Fading light dims the sight,
And a star gems the sky,
From afar drawing nigh,
Falls the night.
Day is done, gone the sun,
From the lake, From the hills,
From the sky.
All is well, safely rest,
God is nigh.
Then good night, Peaceful night,
Till the light of the dawn
God is near, do not fear,
Friend, good night.
at Pittsburgh, PA
Entered Service in the US
Army from West Winfield, NY
The Medal of Honor During World War II For heroism March 30,
1945 at Eisern, Germany
Lieutenant Will courageously exposed himself to withering
hostile fire to rescue two wounded men and then, although
painfully wounded himself, made a third trip to carry another
soldier to safety from an open area. Ignoring the profuse
bleeding of his wound, he gallantly led men of his platoon
forward until they were pinned down by murderous flanking fire
from two enemy machineguns. He fearlessly crawled alone to
within 30 feet of the first enemy position, killed the crew of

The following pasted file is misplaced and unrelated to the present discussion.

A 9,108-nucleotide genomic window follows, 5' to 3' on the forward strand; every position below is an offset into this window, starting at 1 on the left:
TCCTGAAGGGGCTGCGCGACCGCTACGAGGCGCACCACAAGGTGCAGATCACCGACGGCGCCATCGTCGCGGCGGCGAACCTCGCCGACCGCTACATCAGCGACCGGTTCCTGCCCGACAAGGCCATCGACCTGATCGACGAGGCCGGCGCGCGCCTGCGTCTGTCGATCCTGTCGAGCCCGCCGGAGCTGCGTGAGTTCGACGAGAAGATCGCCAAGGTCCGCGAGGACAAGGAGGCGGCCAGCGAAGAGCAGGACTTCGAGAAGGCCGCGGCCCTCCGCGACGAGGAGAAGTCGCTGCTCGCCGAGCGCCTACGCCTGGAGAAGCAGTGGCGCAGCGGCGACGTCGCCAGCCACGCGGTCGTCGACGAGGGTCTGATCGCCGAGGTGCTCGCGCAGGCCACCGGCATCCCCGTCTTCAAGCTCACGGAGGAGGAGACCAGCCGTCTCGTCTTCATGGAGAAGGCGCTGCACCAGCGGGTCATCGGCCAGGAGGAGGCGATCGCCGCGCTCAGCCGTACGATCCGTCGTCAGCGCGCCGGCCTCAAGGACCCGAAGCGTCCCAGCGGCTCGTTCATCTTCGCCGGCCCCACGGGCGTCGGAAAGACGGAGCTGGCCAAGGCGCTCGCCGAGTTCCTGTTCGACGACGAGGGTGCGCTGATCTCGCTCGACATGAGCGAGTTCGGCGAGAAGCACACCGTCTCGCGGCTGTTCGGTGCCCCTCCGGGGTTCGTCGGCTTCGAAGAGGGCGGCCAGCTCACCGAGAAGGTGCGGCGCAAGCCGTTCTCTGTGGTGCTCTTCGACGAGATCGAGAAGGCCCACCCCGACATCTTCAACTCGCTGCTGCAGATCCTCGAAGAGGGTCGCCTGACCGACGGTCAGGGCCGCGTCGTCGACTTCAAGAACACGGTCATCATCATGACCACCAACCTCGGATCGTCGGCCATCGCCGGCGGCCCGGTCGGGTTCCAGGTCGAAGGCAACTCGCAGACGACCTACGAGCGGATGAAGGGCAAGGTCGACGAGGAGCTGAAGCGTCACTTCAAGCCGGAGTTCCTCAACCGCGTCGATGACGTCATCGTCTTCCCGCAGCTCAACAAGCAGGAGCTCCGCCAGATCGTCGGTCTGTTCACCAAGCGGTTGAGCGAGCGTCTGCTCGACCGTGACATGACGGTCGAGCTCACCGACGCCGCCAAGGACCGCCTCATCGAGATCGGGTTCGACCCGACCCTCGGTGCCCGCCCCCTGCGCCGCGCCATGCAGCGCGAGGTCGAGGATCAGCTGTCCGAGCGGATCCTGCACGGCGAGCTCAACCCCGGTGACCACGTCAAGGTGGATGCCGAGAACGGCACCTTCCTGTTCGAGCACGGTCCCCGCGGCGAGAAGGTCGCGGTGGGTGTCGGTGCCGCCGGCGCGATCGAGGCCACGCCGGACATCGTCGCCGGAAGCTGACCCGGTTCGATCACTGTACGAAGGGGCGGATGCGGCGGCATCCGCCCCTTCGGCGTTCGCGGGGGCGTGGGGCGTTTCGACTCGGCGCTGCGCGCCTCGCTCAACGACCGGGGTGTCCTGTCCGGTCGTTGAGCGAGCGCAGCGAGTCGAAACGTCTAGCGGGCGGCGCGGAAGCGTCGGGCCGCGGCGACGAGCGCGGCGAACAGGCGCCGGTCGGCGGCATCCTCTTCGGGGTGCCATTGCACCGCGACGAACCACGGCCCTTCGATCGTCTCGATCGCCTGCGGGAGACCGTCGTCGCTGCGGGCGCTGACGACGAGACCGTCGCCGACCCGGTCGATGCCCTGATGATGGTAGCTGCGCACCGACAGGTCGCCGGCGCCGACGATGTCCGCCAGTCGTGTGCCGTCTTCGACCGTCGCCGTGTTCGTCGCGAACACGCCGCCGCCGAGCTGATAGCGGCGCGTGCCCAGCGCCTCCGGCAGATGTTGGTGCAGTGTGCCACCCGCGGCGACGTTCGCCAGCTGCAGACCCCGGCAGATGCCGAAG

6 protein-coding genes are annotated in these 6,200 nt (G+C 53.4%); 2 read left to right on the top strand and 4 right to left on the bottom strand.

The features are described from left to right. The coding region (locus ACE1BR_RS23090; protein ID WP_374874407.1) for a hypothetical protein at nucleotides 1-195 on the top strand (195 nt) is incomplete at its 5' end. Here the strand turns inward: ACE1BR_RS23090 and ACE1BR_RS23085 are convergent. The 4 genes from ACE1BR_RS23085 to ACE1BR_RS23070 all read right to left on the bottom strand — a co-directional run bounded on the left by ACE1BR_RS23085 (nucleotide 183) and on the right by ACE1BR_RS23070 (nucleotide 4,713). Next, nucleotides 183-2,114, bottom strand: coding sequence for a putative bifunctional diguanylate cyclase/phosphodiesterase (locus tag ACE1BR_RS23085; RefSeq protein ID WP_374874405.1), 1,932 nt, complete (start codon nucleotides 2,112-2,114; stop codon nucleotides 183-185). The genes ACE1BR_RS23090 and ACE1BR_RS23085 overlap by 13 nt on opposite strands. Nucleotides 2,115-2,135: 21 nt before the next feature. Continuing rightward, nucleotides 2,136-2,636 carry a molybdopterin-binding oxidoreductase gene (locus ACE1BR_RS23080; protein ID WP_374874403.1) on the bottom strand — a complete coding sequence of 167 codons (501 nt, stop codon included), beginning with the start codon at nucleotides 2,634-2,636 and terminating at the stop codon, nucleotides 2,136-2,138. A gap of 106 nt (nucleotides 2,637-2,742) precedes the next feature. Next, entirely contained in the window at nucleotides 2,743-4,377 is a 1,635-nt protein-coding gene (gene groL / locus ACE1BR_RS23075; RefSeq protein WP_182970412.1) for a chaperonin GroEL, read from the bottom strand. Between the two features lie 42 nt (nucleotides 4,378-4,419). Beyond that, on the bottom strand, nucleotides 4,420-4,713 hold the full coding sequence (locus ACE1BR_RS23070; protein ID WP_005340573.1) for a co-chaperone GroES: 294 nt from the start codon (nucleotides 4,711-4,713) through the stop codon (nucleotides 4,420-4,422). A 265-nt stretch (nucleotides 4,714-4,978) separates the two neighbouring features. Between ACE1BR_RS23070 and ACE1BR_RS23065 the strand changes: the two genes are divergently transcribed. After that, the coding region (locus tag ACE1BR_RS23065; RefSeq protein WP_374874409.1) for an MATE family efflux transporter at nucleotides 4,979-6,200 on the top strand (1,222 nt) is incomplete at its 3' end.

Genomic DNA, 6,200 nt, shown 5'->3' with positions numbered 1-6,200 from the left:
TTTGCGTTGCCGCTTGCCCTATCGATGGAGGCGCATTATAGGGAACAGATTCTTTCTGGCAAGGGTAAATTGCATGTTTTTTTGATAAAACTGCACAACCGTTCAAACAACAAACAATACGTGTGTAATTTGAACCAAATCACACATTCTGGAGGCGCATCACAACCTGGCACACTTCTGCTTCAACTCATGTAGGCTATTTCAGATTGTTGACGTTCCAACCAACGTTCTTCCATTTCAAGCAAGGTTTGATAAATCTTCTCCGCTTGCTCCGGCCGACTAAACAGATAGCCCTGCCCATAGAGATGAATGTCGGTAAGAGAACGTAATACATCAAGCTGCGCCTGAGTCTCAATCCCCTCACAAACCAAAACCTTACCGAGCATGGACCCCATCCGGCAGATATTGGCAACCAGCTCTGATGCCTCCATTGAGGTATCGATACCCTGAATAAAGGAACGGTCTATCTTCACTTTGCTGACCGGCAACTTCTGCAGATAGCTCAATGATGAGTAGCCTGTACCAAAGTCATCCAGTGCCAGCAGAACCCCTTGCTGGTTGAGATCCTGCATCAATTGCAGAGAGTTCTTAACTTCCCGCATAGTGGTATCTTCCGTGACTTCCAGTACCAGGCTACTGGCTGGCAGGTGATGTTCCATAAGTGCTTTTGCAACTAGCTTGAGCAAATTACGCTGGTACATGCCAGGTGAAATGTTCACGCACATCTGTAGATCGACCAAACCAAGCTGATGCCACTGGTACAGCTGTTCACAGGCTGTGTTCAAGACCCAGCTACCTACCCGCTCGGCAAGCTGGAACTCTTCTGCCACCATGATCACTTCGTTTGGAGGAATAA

four and silenced the gun with accurate grenade fire. He
continued to crawl through intense enemy fire to within 20 feet
of the second position where he leaped to his feet, made a lone,
ferocious charge and captured the gun and its nine-man crew.
Observing another platoon pinned down by two more German
machineguns, he led a squad on a flanking approach and, rising
to his knees in the face of direct fire, coolly and deliberately
lobbed three grenades at the Germans, silencing one gun and
killing its crew. With tenacious aggressiveness, he ran toward
the other gun and knocked it out with grenade fire. He then
returned to his platoon and led it in a fierce, inspired charge,
forcing the enemy to fall back in confusion. First Lieutenant
Will was mortally wounded in this last action